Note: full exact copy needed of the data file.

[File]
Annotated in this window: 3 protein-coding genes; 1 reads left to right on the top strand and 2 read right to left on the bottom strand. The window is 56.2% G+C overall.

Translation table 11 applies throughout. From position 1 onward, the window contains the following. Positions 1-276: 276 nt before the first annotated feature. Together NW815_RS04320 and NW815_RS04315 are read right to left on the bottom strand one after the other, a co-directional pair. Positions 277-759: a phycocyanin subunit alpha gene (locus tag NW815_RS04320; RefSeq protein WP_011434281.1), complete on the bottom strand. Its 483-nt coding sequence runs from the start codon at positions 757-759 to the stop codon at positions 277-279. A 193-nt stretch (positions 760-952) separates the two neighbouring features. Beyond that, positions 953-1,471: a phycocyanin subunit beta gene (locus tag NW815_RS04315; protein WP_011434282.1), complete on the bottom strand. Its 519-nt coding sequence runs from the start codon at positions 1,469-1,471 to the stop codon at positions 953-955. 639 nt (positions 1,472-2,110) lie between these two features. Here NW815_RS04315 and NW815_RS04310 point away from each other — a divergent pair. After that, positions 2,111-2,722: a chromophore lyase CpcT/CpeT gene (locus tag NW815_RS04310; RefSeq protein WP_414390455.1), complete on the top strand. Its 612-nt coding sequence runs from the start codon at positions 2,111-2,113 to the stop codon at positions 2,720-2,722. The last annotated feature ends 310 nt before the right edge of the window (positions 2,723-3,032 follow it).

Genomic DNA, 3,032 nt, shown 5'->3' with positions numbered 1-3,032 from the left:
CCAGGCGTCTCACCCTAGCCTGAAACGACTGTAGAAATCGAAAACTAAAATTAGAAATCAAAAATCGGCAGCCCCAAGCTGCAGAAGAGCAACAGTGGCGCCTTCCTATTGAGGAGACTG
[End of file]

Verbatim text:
Annotated in this window: 3 protein-coding genes; 1 reads left to right on the top strand and 2 read right to left on the bottom strand. The window is 56.2% G+C overall.

Translation table 11 applies throughout. From position 1 onward, the window contains the following. Positions 1-276: 276 nt before the first annotated feature. Together NW815_RS04320 and NW815_RS04315 are read right to left on the bottom strand one after the other, a co-directional pair. Positions 277-759: a phycocyanin subunit alpha gene (locus tag NW815_RS04320; RefSeq protein WP_011434281.1), complete on the bottom strand. Its 483-nt coding sequence runs from the start codon at positions 757-759 to the stop codon at positions 277-279. A 193-nt stretch (positions 760-952) separates the two neighbouring features. Beyond that, positions 953-1,471: a phycocyanin subunit beta gene (locus tag NW815_RS04315; protein WP_011434282.1), complete on the bottom strand. Its 519-nt coding sequence runs from the start codon at positions 1,469-1,471 to the stop codon at positions 953-955. 639 nt (positions 1,472-2,110) lie between these two features. Here NW815_RS04315 and NW815_RS04310 point away from each other — a divergent pair. After that, positions 2,111-2,722: a chromophore lyase CpcT/CpeT gene (locus tag NW815_RS04310; RefSeq protein WP_414390455.1), complete on the top strand. Its 612-nt coding sequence runs from the start codon at positions 2,111-2,113 to the stop codon at positions 2,720-2,722. The last annotated feature ends 310 nt before the right edge of the window (positions 2,723-3,032 follow it).

Genomic DNA, 3,032 nt, shown 5'->3' with positions numbered 1-3,032 from the left:
CCAGGCGTCTCACCCTAGCCTGAAACGACTGTAGAAATCGAAAACTAAAATTAGAAATCAAAAATCGGCAGCCCCAAGCTGCAGAAGAGCAACAGTGGCGCCTTCCTATTGAGGAGACTG